Code Review Review
Mel Chua writes about code review tools in a recent blog post, pondering whether a software code review tool could benefit OLPC (where she’s now employed, doing QA and, knowing her, a zillion other things). I was about to just make a comment there, but I realized I have a fair bit to say, so full-fledged blog post from me it is. The only potential benefit she directly mentions is that
there’s this constant loop of feedback and revision happening with code – imagine something going around and around in a positively improving cycle – and when it’s ripe and ready, someone with privs can pluck it from that cycle and make it a commit (as opposed to a linear “go forward… get stuck here… if it doesn’t work discard it out of the waterfall completely” system).
She also links to a video of a Google Tech Talk by Guido van Rossum (of Python fame) about Google’s code review process, along with a tool he wrote to make it easier. (The open-source version can be found here.) There, he enumerates several benefits of code review:
- You can catch bugs before they make it into revision control
- Senior developers can impart knowledge to n00bs
- Senior developers can verify that said n00bs can be trusted with commit privileges (this is a big one in the open-source world)
- Team members can familiarize themselves with each other’s strengths and weaknesses
- In general, you get the benefits of pair programming without the scheduling constraints.
A while back we installed a trial version of Atlassian’s Crucible code review tool at OpenGeo to use for GeoServer development. I personally ended up using it for only two reviews: a (vast) speed improvement on the code that builds regionated hierarchies in GeoServer, and to review a patch submitted by Wayne Fang of Refractions Research. Maybe this means that constant code review is not well suited to use by smallish groups (I interact with about 4 developers who actually work on GeoServer on a regular basis, and most of the time we work pretty independently on separate parts of the project. We are geographically dispersed, so often Important Stuff happens while I am asleep.) Anyway, I’d say that of the benefits Guido mentioned, only the first couple really came into play. Interestingly enough, the KML regionating work ended up being a more-or-less complete rewrite, including a new algorithm, so familiarity with the code wasn’t that important in the end. Much of the discussion around the patch from Wayne was related to style and design concerns (does that class name really signify what it’s actually doing?) rather than behavior, so may have actually been better served by the mailing list.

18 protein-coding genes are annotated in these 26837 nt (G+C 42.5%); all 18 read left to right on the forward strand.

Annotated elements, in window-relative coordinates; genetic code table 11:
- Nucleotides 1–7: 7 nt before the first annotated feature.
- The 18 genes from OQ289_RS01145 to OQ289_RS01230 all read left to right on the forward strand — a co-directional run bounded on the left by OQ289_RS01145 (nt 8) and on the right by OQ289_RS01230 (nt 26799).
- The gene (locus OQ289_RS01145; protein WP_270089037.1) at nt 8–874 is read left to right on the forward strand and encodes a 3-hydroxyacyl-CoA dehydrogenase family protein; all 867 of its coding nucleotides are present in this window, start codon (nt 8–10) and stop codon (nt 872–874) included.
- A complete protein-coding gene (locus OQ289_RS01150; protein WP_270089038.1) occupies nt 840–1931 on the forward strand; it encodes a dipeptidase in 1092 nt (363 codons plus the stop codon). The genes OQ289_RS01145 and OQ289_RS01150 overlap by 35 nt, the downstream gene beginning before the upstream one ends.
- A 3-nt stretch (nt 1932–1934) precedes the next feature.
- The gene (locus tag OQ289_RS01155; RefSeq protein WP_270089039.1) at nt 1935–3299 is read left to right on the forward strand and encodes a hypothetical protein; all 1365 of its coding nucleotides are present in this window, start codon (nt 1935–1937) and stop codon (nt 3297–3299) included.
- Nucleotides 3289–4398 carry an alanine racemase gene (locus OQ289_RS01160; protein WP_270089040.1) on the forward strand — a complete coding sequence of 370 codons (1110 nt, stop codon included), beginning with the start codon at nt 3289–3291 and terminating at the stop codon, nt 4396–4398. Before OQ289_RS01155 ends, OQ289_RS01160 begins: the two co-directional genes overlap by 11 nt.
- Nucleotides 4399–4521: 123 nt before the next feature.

A couple of other random thoughts:
- Code review is a process. Including more process means more training needed by people coming onto a project, though this can be mitigated by restricting the complicated bits to senior members, or, ideally, an automated system. I don’t think it’s a foregone conclusion that adding code review to a project’s policy will make it a better project; it should be considered against the weight in developer ‘activation energy.’ For something like GeoServer, where development is fairly process-heavy anyway, this is pretty marginal (and I’d be interested in seeing where a more serious trial of code review could get us.) For something with less dependencies, less API to get acquainted with, a quicker test suite, etc, it might be overly burdensome.
- Guido also mentioned that code review will happen whether you set aside time for it or not since any bugs that make it into the codebase will have to be fixed. It may be a better strategy to just fix the bugs that are caught in QA, directing developer attention to the most egregious bugs first. Catching bugs by inspection is not exactly bulletproof. Of course, if you’re relying on code review as a means of maintaining some minimal level of API design quality, going back after the fact is a bit tougher. But then, you can review API design without going through a line-by-line audit of the code too.
- As I mentioned earlier, I work on a pretty small team. Patches to GeoServer from developers who don’t already have commit privileges are fairly rare. I might appreciate code review tools more if I had more occasion to assess whether or not a particular change was up to par for the project I’m working on.